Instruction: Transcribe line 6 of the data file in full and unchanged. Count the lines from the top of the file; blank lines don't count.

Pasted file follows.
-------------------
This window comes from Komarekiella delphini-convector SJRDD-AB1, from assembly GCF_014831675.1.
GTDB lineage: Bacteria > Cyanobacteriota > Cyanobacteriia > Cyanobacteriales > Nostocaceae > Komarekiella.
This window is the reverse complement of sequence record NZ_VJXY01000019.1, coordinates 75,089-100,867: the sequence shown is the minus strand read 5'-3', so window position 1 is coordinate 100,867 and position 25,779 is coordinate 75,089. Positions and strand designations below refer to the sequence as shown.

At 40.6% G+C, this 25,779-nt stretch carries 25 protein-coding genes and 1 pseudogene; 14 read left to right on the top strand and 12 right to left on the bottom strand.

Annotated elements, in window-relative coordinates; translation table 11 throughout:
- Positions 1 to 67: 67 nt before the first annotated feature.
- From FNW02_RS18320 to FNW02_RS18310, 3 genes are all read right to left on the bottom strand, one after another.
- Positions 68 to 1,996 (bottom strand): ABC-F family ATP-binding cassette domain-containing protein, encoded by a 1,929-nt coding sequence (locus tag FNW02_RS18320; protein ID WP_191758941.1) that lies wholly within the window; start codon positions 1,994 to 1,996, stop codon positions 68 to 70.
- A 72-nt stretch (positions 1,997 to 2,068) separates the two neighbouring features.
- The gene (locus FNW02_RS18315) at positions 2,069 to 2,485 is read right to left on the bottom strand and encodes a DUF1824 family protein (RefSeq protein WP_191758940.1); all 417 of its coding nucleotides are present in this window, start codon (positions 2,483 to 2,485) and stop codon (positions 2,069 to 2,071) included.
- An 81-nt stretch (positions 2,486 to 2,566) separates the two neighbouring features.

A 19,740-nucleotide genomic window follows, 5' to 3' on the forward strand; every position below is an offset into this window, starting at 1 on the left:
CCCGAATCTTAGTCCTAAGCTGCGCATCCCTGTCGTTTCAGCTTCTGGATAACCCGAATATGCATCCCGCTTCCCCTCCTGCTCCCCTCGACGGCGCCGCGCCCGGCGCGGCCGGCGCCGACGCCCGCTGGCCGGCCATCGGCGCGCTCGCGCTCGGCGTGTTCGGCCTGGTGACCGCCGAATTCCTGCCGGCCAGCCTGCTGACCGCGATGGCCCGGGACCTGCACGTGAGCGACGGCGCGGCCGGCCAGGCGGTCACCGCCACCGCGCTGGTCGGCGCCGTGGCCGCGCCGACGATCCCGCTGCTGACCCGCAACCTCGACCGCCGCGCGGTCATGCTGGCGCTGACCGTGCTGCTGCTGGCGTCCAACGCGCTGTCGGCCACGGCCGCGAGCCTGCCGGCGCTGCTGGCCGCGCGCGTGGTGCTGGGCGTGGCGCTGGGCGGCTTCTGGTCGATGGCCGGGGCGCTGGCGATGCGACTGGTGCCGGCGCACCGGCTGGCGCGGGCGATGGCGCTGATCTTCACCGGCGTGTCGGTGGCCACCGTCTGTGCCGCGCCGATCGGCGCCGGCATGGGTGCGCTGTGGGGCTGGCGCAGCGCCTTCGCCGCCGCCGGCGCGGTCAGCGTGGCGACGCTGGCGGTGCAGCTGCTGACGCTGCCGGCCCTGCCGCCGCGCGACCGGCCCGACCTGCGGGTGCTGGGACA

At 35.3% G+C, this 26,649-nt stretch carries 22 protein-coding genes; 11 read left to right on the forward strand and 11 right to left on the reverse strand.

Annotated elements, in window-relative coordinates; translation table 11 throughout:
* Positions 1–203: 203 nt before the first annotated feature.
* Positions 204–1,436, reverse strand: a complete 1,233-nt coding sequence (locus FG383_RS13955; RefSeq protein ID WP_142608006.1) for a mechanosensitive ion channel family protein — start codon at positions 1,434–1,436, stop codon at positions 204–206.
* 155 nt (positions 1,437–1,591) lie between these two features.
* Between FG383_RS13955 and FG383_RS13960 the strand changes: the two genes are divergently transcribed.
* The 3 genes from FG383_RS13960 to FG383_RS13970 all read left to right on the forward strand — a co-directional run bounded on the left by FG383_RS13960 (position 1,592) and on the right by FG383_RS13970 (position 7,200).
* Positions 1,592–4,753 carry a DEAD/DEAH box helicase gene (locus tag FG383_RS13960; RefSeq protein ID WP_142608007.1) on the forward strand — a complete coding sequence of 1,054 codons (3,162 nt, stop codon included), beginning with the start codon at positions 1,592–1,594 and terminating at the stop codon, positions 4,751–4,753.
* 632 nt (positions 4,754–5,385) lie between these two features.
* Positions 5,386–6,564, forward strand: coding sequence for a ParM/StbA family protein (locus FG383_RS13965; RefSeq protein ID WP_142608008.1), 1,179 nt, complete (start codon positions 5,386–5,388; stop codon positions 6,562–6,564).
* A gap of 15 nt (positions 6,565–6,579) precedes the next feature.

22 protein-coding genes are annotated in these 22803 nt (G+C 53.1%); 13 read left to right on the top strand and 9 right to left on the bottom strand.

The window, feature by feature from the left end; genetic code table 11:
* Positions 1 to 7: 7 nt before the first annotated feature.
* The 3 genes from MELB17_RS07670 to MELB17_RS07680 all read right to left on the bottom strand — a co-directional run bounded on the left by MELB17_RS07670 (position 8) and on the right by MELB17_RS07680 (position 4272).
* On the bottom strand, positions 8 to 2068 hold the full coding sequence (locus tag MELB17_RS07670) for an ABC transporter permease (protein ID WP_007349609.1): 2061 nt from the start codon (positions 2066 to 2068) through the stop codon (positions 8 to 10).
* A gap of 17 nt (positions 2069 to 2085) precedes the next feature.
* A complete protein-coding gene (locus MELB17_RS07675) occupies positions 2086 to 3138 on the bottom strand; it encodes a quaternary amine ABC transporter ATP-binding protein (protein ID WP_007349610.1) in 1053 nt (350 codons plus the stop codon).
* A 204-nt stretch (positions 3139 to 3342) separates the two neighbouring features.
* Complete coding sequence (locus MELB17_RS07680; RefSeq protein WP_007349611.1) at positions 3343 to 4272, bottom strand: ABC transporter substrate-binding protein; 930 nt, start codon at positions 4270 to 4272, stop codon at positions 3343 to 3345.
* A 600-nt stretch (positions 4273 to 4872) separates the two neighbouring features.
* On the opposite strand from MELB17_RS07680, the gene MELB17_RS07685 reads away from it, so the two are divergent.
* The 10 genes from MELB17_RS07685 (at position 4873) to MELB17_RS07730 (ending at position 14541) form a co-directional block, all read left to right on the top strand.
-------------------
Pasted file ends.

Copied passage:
- Positions 1 to 67: 67 nt before the first annotated feature.